Big Ten designates Target Field to host 2013 baseball tournament

The Gophers’ new Siebert Field likely needs millions of dollars in amenities before it will be ready to host the tournament.


Joe Michaud-Scorza, Daily File Photo

Target Field was selected to host the 2013 Big Ten championships. The Gophers have occasionally played games at the Minnesota Twins’ home field since it opened in 2010.

by Andrew Krammer

For the first time in its 31-year history, the Big Ten baseball tournament will be held at a Major League Baseball facility.

Target Field, home of the Minnesota Twins in Minneapolis, will host the 2013 Big Ten baseball tournament, the conference announced this month.

“I think it is a great opportunity to showcase Big Ten baseball in a major league facility. … It’s going to impact our league and our recruiting,” Gophers head baseball coach John Anderson said. “I think it gives [the Big Ten] more credibility.”

The Gophers have a history with Target Field, which opened in 2010. Decrepit conditions at the current Siebert Field have left the Gophers playing most of their games away at the Metrodome, and when that is unusable, Target Field.

In March 2010, Minnesota played its first-ever game at the Twins’ home. In 2011, as the Metrodome roof was being restructured from a snow cave-in, the Gophers played 12 conference games there. 

Anderson, who has coached the Gophers for 31 seasons and recently signed a five-year contract extension, said the Twins’ generosity “speaks volumes” about the organization and its priorities.

“The whole organization is really committed to fostering and growing the game and helping amateur baseball thrive,” Anderson said.

The Twins’ owners, the Pohlad family, donated $2 million last spring toward construction for the Gophers’ new Siebert Field, which the University’s Board of Regents will vote on June 7-8. A groundbreaking ceremony for the new field is planned for June 11.

However, the primarily privately funded $7.5 million for a new Siebert Field isn’t enough to start hosting Big Ten baseball tournaments on campus, Anderson said.

“It’s going to be a basic, functional facility that we can use to play and practice in,” Anderson said. “Right now, there’s not enough dollars to put lights in the facility.”

Anderson said the new Siebert Field would need extra amenities like lights and extra seating to make the facility ready to host an NCAA tournament like the Big Ten championships. Anderson said the financial difficulties are due in part to the goal of privately funding the stadium, which he said is uncommon at the University.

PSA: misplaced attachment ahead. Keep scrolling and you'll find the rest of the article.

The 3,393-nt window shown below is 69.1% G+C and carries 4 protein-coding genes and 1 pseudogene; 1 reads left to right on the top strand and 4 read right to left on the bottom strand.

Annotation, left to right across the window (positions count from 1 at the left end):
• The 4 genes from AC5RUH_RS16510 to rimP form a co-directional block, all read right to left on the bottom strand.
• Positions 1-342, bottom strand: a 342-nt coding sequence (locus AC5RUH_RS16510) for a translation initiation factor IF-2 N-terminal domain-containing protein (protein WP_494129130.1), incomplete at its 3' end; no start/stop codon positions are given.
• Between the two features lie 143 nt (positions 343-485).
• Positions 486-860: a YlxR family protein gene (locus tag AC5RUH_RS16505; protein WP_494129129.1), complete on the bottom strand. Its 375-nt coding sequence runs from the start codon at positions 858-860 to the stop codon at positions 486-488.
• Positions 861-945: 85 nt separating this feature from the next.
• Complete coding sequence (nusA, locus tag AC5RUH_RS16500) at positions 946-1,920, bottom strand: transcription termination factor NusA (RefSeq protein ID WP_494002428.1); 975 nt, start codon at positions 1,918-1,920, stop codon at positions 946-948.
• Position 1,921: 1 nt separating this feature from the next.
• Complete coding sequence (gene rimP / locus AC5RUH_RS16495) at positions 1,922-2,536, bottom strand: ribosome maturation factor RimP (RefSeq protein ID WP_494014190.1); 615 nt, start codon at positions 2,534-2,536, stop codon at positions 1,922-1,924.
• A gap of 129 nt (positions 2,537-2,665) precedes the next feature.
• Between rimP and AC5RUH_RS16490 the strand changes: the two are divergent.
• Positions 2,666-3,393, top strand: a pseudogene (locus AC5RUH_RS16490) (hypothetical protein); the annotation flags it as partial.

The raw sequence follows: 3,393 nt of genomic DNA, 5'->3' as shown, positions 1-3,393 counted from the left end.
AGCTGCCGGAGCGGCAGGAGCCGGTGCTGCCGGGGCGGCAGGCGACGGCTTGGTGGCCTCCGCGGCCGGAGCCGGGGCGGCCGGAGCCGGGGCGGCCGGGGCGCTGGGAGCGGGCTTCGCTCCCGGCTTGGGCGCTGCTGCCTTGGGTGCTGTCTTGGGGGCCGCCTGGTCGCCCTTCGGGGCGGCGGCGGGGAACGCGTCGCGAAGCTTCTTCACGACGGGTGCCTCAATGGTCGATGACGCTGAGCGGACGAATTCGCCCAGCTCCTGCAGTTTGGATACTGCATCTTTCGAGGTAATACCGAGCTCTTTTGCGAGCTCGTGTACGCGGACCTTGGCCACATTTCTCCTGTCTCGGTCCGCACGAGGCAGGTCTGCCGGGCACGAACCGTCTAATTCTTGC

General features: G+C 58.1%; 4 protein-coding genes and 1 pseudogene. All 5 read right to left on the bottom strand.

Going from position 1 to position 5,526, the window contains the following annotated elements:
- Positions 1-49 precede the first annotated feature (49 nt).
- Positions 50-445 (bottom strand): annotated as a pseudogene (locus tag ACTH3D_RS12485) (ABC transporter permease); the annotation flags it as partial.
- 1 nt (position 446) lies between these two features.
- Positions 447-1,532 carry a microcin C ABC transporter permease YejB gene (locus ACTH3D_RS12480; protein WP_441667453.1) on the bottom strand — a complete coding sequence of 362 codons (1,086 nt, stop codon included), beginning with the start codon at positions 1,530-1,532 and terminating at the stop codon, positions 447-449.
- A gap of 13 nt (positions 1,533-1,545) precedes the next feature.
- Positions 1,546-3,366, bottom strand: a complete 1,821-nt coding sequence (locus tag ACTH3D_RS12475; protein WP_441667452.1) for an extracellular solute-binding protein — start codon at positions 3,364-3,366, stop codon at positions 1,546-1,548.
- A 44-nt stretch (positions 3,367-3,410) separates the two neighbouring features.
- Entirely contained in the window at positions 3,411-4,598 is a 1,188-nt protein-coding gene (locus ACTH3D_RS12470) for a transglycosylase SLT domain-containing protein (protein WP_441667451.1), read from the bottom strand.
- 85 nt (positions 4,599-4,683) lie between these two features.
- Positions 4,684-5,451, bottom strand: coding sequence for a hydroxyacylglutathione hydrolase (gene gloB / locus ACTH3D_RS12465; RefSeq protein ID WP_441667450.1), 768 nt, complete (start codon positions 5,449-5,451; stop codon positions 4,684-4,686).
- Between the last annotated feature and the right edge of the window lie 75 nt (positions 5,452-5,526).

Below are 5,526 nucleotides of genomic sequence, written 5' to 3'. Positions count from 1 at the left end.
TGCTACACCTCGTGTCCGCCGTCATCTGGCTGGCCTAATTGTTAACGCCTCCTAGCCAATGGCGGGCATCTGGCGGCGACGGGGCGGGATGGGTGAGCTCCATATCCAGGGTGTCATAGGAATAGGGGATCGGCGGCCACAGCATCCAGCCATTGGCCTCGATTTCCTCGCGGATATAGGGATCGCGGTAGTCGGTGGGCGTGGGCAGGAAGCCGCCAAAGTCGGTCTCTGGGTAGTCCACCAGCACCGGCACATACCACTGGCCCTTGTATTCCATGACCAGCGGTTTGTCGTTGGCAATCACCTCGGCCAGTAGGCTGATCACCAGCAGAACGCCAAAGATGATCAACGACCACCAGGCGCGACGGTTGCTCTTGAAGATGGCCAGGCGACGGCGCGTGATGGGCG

The University has only contributed $1.2 million to the project, Anderson said.

“We’re probably going to have to raise another $7.5 million to get the facility to the point where we can host an NCAA championship,” Anderson said.

The additional $7.5 million would raise the overall cost for a new Siebert Field to $15 million.

This year’s Big Ten champion, Purdue, approved plans in 2010 for a new, $21 million baseball stadium that will be complete in time for the 2012 season.

A return to Minnesota

Billy Soule, president of the Gophers baseball booster club, said the University of Minnesota runs tournaments better than anyone else in the Big Ten and that the 2013 tournament at Target Field will be no exception.

“On top of that, you’ve got Target Field, which has a great history of taking care of [Gophers baseball] when we’ve needed it,” Soule said.

Since 2009, the tournament has been played at a neutral site in Columbus, Ohio. Next year’s tournament at Target Field will be the first neutral site designated by the Big Ten outside of Columbus. Prior to 2009, the regular-season champion hosted the tournament.

Minnesota hasn’t hosted a Big Ten baseball tournament since 2004, but next year’s will be the seventh it has hosted in its 31-year tournament history. Five different teams have won it, and Minnesota leads all Big Ten teams with nine tournament titles — winning most recently in 2010.

Dario Anselmo, president of the Warehouse District Business Association in downtown Minneapolis, said he hopes for an influx of out-of-state Big Ten baseball fans to supplement business in the area.

“Hopefully it’ll be a nice introduction for out-of-town people to see what nice neighborhoods are around, businesses and how easy parking and transportation can be,” Anselmo said. “The neighborhoods have dealt with Gopher-related activities before, and it is expected to go well.”

Soule said Big Ten baseball fans travel as much as any conference’s fans. With Target Field’s history of drawing more Gophers fans to games and its professional atmosphere, Soule said the tournament will be brought to a “new level.”

“A lot of people want to see it — it’s a destination,” Soule said. “With Minneapolis being the hub, it’s pretty easy for people to get here.”